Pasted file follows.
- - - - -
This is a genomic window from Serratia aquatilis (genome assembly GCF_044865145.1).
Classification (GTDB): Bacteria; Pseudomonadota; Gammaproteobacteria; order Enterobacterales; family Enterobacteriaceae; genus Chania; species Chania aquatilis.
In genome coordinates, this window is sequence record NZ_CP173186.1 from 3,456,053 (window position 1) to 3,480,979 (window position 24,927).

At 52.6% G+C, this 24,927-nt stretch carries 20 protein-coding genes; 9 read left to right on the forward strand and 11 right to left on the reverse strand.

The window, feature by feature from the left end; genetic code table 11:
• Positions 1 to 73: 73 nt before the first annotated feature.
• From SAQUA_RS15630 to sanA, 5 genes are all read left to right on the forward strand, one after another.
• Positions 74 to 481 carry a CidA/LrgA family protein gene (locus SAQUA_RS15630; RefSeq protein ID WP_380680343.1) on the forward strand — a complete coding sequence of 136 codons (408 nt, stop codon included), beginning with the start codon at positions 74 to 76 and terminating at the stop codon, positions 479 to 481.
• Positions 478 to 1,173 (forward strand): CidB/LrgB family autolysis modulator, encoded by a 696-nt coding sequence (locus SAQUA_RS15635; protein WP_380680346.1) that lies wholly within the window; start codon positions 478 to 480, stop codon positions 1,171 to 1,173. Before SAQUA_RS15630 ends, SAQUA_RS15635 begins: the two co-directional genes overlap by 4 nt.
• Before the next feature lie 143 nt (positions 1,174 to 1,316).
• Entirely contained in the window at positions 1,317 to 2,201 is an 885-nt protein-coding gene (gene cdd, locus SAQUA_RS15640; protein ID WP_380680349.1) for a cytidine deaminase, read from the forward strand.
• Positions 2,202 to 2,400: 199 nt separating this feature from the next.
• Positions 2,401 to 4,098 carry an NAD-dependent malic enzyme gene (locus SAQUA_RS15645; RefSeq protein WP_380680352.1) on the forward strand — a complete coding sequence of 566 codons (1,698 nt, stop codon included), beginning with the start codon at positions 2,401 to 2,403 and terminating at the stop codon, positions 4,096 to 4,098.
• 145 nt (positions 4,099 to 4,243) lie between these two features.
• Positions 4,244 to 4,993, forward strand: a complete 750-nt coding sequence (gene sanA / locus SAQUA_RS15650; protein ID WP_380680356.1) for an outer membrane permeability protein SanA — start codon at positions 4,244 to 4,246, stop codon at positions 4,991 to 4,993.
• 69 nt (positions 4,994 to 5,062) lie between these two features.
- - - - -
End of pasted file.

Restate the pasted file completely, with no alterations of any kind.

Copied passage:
This is a genomic window from Serratia aquatilis (genome assembly GCF_044865145.1).
Classification (GTDB): Bacteria; Pseudomonadota; Gammaproteobacteria; order Enterobacterales; family Enterobacteriaceae; genus Chania; species Chania aquatilis.
In genome coordinates, this window is sequence record NZ_CP173186.1 from 3,456,053 (window position 1) to 3,480,979 (window position 24,927).

At 52.6% G+C, this 24,927-nt stretch carries 20 protein-coding genes; 9 read left to right on the forward strand and 11 right to left on the reverse strand.

The window, feature by feature from the left end; genetic code table 11:
• Positions 1 to 73: 73 nt before the first annotated feature.
• From SAQUA_RS15630 to sanA, 5 genes are all read left to right on the forward strand, one after another.
• Positions 74 to 481 carry a CidA/LrgA family protein gene (locus SAQUA_RS15630; RefSeq protein ID WP_380680343.1) on the forward strand — a complete coding sequence of 136 codons (408 nt, stop codon included), beginning with the start codon at positions 74 to 76 and terminating at the stop codon, positions 479 to 481.
• Positions 478 to 1,173 (forward strand): CidB/LrgB family autolysis modulator, encoded by a 696-nt coding sequence (locus SAQUA_RS15635; protein WP_380680346.1) that lies wholly within the window; start codon positions 478 to 480, stop codon positions 1,171 to 1,173. Before SAQUA_RS15630 ends, SAQUA_RS15635 begins: the two co-directional genes overlap by 4 nt.
• Before the next feature lie 143 nt (positions 1,174 to 1,316).
• Entirely contained in the window at positions 1,317 to 2,201 is an 885-nt protein-coding gene (gene cdd, locus SAQUA_RS15640; protein ID WP_380680349.1) for a cytidine deaminase, read from the forward strand.
• Positions 2,202 to 2,400: 199 nt separating this feature from the next.
• Positions 2,401 to 4,098 carry an NAD-dependent malic enzyme gene (locus SAQUA_RS15645; RefSeq protein WP_380680352.1) on the forward strand — a complete coding sequence of 566 codons (1,698 nt, stop codon included), beginning with the start codon at positions 2,401 to 2,403 and terminating at the stop codon, positions 4,096 to 4,098.
• 145 nt (positions 4,099 to 4,243) lie between these two features.
• Positions 4,244 to 4,993, forward strand: a complete 750-nt coding sequence (gene sanA / locus SAQUA_RS15650; protein ID WP_380680356.1) for an outer membrane permeability protein SanA — start codon at positions 4,244 to 4,246, stop codon at positions 4,991 to 4,993.
• 69 nt (positions 4,994 to 5,062) lie between these two features.